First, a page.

Human Geography
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If You Send Your Kid to Private School, You Are a Bad Person.

If You Send Your Kid to Private School, You Are a Bad Person. | Human Geography |
You are a bad person if you send your children to private school. Not bad like murderer bad—but bad like ruining-one-of-our-nation’s-most-essential-institutions-in-order-to-get-what’s-best-for-your-kid bad.

Via Seth Dixon
Lou Salza's comment, August 30, 2013 2:47 PM
In conclusion, I respectfully suggest that the author of the Slate article do some research. She might find out that the problem is more complex than her solution suggests.
Mark McMahon's comment, September 5, 2013 6:03 PM
In Australia the very top schools are government ones, but in order to get into one of these the moving of house, extra tutoring to get do well in entrance exams and be able to display broad aptitudes, could go real close to paying private school fees in the first place. In addition, because many independent schools cater to narrow sectional interests, surviving your time in one of these can be much harder than getting in or even paying the fees!!
Mark McMahon's curator insight, September 5, 2013 6:06 PM

.... but sending you kid to a governemnt school does not make you a good person.  Conclusion: today's schooling doesn't have much to do with personhood.

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Geography in the News: Mormons - National Geographic

Geography in the News: Mormons - National Geographic | Human Geography |
Geography in the News: Mormons
National Geographic
The Mormon faith is in the news, as a new atlas, Mapping Mormonism: An Atlas of Latter-day Saint History, (by Brandon S. Plewe and S.
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Rescooped by Danny from Regional Geography!

These two maps are incredibly important to Obamacare

These two maps are incredibly important to Obamacare | Human Geography |

If you want to understand where Obamacare stands to have the most significant impact, check out these new maps from the Census. They show uninsured levels for every county in the United States, broken down by income level. The top map shows the population that is likely to qualify for Medicaid coverage, if they live in a state that is expanding that program. The bottom map captures the Medicaid-eligible population and those who may qualify for subsidies to purchase health insurance in the new marketplaces.There are two things that these maps tell me. First, they underscore the significant impact that state policy will have on the Affordable Care Act. Texas and Florida have both decided not to participate in the Medicaid expansion, concerned about the financial implications of expanding an entitlement program. Those are states that tend to have a higher uninsured rate that will see them dip less than was initially expected under the health law.Second, these maps explain why you see a group like Enroll America focusing its work on 10 states, rather than sweeping out across the country. There are some areas of the United States, like the upper Midwest and the Northeast, that already have a relatively low uninsured rate. That likely explains why you see national groups focusing on a smaller area where they can likely have a larger impact, the places where uninsured rates for the poor hover as high as 40 percent."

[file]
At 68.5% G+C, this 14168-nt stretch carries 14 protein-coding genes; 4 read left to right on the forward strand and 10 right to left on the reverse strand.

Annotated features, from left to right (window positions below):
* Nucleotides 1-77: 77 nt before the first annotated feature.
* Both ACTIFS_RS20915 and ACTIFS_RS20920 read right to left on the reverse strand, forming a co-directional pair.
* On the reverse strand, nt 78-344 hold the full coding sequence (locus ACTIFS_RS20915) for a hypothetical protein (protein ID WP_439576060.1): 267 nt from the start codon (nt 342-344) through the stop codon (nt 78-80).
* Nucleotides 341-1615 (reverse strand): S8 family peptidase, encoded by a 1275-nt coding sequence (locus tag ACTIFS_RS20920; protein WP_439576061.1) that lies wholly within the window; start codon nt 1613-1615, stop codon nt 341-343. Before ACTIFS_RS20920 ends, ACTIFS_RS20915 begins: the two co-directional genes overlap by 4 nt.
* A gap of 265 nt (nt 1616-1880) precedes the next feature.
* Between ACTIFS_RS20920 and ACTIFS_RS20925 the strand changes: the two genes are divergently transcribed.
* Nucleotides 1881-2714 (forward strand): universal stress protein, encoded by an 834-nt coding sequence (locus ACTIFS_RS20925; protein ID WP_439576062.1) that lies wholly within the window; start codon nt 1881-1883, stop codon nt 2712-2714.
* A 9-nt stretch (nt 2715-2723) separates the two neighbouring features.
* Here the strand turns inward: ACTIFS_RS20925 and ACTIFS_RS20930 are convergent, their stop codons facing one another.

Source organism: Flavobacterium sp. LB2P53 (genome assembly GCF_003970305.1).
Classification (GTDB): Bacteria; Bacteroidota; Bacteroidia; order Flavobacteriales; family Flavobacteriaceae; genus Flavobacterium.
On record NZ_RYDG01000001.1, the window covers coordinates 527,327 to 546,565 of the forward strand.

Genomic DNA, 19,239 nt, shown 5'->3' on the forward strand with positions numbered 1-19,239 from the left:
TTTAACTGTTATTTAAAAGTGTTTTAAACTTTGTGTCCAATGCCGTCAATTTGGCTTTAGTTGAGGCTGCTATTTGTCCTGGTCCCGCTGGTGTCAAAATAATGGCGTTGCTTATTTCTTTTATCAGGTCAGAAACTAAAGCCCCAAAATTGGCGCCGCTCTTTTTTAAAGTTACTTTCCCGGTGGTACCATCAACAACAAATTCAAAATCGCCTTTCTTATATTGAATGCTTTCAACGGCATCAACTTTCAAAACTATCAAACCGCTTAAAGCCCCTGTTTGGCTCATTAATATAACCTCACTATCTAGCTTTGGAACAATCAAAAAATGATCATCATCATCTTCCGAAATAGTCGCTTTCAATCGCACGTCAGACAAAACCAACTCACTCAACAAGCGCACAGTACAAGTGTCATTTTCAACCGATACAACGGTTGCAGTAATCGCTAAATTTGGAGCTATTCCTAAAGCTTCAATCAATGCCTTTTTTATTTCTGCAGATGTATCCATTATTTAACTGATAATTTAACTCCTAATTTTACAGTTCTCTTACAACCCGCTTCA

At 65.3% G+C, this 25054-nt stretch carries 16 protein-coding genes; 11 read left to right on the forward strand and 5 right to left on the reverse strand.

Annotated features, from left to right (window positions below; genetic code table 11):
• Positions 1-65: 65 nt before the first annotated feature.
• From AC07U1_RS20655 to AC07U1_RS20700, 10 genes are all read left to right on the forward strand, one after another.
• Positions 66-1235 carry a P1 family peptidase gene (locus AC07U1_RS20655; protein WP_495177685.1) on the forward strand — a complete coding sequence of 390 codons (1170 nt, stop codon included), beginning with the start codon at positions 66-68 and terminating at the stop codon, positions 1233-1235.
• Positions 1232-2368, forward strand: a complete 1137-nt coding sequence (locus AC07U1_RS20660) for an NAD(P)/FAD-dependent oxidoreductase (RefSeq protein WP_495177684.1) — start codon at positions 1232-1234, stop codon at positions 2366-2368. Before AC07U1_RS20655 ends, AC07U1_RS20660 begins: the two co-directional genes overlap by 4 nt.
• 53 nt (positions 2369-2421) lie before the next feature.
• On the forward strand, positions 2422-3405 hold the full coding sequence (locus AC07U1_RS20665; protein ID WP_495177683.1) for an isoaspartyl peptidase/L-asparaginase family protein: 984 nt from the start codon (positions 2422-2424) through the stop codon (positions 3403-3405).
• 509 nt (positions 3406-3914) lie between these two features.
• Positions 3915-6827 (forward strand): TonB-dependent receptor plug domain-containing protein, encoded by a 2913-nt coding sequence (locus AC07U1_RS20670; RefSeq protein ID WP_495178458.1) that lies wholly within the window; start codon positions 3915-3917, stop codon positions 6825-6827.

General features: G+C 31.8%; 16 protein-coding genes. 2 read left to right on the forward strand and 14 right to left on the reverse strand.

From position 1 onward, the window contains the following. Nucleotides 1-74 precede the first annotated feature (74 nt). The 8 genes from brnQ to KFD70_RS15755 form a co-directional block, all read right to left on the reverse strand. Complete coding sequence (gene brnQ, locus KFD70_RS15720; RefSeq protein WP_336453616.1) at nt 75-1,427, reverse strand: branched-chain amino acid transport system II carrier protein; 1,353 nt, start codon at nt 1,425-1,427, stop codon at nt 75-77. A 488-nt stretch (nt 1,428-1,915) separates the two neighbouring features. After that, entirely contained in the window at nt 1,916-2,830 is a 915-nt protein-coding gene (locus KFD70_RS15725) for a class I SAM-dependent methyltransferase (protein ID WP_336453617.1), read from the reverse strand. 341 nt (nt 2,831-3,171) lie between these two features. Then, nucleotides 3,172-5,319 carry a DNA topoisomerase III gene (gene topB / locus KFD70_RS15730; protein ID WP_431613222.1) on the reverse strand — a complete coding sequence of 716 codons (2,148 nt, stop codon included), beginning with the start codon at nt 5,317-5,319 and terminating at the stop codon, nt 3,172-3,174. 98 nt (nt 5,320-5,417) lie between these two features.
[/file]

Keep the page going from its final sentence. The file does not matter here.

Via Seth Dixon
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Rescooped by Danny from Cultural Geography!

Superimposed Borders

Sir Archibald Mapsalot III solves regional tensions in the Middle East.

Via Seth Dixon
Joy Kinley's curator insight, September 9, 2013 3:31 PM

What we think of as permanent countries were often created as part of the colonial past.  Boundaries were done for the benefit of the former colonizer not for the new country and this legacy still causes problems today.

Mrs. B's curator insight, October 5, 2013 2:40 PM


Courtney Barrowman's curator insight, September 11, 2014 7:07 PM

unit 4